Can you tell us about working with your fantastic producer, Carolyn Johnson?
Carolyn has always been up for an adventure - Tanna being the third and possibly most adventurous project we've embarked on. She has always been open to, and incredibly supportive of, our sometimes unorthodox production practices.
Is there anything else you want to share with us?
Bentley Dean - It is a great year to be going especially with so many other Australians, it’s a lovely feeling and we hope to enjoy the experience and share as we have always shared it with the the folks from Yakel.
Tanna is a truly unique film as it is based on true of one of the last traditional tribes in the South Pacific, the Yakel people of Tanna, Vanuatu. Can you tell us what inspired you to tell their story?
Martin Butler - After finishing First Footprints Bentley wanted to live with his partner and two children, aged two and four, in a remote location to give them a sense of life beyond Melbourne’s suburbs. He suggested we use this time to make a feature film. We had been inspired by Rolf de Heer’s Ten Canoes and thought our filmmaking experience made the immersive and collaborative style a viable option for us. We had never made a drama feature before and we had no money so it was always an extremely ambitious plan.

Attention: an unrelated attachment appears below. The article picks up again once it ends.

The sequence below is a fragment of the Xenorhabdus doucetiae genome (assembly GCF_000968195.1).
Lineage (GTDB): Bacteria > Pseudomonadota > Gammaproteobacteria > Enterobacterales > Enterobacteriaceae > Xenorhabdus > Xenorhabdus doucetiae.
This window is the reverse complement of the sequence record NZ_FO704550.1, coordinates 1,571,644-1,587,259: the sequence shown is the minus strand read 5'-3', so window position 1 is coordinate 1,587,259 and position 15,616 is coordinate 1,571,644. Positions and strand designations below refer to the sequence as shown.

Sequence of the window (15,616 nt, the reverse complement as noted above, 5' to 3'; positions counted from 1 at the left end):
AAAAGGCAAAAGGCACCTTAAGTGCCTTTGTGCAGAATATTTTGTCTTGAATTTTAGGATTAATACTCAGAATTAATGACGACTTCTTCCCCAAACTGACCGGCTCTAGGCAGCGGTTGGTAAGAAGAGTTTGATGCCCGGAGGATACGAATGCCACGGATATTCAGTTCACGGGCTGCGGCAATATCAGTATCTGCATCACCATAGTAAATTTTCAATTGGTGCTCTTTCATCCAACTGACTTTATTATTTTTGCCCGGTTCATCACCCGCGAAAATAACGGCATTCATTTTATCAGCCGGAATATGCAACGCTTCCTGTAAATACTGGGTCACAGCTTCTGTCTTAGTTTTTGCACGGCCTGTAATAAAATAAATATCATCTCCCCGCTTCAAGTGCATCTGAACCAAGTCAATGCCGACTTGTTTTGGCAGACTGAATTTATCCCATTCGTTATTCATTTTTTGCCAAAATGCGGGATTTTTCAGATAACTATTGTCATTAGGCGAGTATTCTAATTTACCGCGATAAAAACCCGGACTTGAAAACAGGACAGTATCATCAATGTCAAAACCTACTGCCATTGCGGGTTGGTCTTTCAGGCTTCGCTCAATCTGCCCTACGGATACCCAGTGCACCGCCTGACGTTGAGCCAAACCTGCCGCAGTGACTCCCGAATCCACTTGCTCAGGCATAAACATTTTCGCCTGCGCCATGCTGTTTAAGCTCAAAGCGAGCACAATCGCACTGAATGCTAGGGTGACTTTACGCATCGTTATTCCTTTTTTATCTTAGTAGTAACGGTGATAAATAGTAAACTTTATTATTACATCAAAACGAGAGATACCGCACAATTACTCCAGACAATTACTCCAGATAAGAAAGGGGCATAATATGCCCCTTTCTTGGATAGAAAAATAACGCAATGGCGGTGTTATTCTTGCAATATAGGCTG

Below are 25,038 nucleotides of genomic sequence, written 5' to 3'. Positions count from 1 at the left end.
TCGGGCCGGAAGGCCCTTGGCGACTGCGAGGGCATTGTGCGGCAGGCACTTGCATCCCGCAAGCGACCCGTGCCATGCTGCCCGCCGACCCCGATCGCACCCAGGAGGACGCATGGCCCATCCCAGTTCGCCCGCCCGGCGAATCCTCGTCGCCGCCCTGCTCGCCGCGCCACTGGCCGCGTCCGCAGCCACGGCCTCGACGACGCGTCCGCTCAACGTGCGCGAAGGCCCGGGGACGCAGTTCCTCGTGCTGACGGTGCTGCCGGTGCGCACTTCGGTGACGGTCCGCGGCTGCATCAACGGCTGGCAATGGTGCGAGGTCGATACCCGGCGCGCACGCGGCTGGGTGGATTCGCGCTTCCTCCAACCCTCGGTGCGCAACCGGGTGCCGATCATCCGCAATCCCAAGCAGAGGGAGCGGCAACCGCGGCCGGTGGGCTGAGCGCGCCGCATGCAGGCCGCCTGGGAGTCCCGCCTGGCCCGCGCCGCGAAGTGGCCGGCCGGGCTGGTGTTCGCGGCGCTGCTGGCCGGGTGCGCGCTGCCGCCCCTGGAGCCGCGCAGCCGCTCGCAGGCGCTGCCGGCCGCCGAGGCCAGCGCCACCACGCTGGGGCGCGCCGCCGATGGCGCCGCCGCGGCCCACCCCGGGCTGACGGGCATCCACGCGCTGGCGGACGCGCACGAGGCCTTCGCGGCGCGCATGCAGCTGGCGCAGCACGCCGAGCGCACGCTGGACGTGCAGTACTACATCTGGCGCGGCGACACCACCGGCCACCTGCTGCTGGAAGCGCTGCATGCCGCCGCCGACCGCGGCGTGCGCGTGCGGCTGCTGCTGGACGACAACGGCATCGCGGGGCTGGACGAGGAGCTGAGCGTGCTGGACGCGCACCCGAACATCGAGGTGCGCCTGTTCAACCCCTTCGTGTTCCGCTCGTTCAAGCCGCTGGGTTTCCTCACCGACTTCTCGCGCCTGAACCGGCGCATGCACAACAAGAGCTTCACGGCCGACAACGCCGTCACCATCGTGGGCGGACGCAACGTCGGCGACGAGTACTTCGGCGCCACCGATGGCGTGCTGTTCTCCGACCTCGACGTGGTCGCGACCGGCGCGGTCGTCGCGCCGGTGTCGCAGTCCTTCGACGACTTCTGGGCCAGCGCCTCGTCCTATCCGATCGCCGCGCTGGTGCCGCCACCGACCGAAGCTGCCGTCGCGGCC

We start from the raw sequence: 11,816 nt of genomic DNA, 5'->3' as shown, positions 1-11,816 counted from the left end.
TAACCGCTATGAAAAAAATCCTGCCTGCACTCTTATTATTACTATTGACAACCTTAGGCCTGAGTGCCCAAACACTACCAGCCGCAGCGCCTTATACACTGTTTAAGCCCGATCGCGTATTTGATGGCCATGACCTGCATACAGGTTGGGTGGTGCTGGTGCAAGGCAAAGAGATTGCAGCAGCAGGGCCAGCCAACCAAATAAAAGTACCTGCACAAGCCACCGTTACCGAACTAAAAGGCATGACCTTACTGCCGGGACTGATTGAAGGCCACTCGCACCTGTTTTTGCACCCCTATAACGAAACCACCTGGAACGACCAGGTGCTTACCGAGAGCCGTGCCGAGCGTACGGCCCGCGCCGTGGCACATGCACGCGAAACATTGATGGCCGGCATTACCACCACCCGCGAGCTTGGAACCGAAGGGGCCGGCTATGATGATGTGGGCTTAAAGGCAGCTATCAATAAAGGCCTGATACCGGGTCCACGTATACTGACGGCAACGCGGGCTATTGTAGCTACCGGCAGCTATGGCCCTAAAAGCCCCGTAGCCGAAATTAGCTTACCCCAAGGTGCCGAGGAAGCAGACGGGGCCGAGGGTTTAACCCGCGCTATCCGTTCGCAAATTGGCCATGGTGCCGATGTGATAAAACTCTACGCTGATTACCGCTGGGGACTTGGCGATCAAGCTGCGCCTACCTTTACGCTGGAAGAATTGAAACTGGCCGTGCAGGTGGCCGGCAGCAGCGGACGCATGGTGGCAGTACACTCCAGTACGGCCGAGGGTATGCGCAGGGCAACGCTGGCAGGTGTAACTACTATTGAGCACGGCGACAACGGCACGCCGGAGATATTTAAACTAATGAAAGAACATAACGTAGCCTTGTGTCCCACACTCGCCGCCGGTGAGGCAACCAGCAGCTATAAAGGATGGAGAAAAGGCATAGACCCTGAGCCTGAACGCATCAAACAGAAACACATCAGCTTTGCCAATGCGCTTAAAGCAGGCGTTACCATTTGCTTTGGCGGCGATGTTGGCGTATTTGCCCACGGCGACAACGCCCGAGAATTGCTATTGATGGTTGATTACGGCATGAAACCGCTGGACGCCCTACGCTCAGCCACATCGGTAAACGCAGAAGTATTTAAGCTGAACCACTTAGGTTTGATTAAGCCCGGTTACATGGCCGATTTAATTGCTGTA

A central part of our approach to the village of Yakel was to stress the collaborative process. We wanted the story to be authentic to their life, so we spent months in a crash course in learning about Kastom and social mores before forming the structure of the story and starting the filming. It was in these discussions that we learned of the role and critical importance of arranged marriage.
The script for Tanna is derived from the tribe’s song about a young girl who runs away from an arranged marriage to join her lover, triggering a tribal war. Can you tell us how you collaborated with the community on the script?
Martin Butler - We started our discussion with the tribe by suggesting that all elements of the film (story/dialogue/characters/settings etc) should be authentic to their Kastom life but also emotionally engaging to a cinema audience. On our first few days in Tanna we were taken to a major public meeting in another village where a young couple had fallen in love but she was promised to another tribe in an arranged marriage. Debate raged throughout the day, passions flared, but a resolution was reached with exchange of pigs and kava. They could stay together but a woman was still owed to the tribe. We subsequently learned about the lover’s song from the 1980s, which became the core of the film.